The Disconnect Between American Voters and Members of Congress
by Katherine McFate
Jul 25, 2012
This afternoon, the Senate voted 51-48 to restore reasonable tax rates on the top two percent of Americans. Ending the Bush tax cuts for households making more than $250,000 would generate almost a trillion dollars in revenue over the next ten years. This revenue could be used to pay down the deficit and build a platform for future growth by investing in education, infrastructure, research, clean energy, and more. With this vote, a majority of senators acknowledged the need for more revenue and for a fairer tax system.
While the outcome of the vote is important, the narrowness of the victory is troubling. Only 51 senators voted in favor of this legislation (Jim Webb (D-VA) and Joe Lieberman (I-CT) voted against it). Yet 68 percent of American voters support ending tax cuts for the richest two percent, and 56 percent strongly support asking those with the means to pay more to do so. Perhaps as important: 69 percent of independent voters and 71 percent of women support ending the Bush tax cuts on the top two percent; in fact, 70 percent of people with incomes over $100,000 support ending tax cuts that may personally benefit them. By large margins, the voting public wants more tax fairness. Politicians should take heed.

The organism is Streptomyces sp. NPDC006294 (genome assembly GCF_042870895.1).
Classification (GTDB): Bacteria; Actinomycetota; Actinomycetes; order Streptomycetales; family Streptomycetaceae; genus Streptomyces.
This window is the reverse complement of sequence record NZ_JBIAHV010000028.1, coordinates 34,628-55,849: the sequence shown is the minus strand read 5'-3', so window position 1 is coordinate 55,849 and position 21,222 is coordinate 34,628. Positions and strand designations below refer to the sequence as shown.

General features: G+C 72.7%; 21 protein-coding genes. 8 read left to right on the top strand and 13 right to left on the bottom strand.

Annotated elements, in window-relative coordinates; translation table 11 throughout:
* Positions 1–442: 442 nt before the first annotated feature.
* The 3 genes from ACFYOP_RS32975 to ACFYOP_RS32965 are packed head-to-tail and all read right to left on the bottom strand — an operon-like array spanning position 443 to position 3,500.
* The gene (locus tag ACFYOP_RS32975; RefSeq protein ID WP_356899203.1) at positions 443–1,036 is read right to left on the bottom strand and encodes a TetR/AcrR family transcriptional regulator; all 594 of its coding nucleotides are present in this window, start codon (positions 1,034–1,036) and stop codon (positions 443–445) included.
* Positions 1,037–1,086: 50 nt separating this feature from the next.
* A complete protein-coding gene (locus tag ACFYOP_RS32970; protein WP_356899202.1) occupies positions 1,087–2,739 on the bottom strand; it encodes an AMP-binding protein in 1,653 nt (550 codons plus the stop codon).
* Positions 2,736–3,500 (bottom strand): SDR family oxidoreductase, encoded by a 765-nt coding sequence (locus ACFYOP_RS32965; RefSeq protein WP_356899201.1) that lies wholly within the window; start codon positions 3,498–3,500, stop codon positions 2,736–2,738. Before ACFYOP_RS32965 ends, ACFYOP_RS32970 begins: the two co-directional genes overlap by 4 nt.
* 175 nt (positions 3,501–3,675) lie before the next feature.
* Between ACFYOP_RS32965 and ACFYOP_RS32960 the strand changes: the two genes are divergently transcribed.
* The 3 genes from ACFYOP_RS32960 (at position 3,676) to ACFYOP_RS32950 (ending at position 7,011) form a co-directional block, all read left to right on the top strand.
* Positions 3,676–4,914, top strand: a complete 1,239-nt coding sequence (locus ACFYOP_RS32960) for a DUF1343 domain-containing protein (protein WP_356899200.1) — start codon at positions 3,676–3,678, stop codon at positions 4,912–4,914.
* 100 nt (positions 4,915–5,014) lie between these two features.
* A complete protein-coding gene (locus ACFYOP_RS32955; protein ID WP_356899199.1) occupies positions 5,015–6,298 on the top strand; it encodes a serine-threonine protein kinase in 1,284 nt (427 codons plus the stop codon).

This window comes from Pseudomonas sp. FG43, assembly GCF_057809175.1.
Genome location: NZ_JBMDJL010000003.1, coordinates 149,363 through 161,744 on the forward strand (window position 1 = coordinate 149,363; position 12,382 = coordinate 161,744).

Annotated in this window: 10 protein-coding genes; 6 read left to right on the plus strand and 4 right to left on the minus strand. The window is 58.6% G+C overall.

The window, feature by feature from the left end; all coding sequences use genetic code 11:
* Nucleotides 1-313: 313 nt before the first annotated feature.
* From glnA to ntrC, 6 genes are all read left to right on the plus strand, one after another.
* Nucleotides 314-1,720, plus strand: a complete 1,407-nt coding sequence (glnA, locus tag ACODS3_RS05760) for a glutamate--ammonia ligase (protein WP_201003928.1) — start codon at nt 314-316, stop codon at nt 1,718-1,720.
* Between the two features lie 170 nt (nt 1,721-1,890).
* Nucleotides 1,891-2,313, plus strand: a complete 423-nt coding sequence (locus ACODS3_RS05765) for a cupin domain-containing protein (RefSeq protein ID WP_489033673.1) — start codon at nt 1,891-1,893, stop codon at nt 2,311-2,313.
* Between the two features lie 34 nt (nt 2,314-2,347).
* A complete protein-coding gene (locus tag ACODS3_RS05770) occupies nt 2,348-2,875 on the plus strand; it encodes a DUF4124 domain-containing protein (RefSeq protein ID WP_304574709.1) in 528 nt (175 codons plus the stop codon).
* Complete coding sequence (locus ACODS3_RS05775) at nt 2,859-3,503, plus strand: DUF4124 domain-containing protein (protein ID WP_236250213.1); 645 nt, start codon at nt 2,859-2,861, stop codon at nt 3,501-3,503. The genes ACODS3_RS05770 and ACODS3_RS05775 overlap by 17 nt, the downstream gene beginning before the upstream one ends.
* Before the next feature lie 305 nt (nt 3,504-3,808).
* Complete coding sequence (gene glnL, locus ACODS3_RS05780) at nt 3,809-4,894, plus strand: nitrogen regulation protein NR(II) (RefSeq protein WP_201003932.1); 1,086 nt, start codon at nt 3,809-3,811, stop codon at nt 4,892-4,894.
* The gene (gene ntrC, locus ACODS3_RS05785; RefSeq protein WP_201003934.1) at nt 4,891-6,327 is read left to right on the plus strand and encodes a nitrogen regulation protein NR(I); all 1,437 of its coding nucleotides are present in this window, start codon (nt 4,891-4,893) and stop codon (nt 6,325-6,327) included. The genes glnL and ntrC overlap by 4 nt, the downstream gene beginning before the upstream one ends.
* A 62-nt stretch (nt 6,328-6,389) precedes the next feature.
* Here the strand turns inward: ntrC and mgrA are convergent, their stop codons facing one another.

Action on taxes now turns to the House. Unfortunately, the only bill they’ll vote on there is whether or not to extend the Bush tax cuts across the board. This would add $2.8 trillion to the deficit over the next ten years.
Stand up for fairness and make your voice heard. Contact your representative and urge him or her to vote no on extending the Bush tax cuts for the wealthiest two percent. Please call 1-888-744-9958 to connect to your representative's office.back to Blog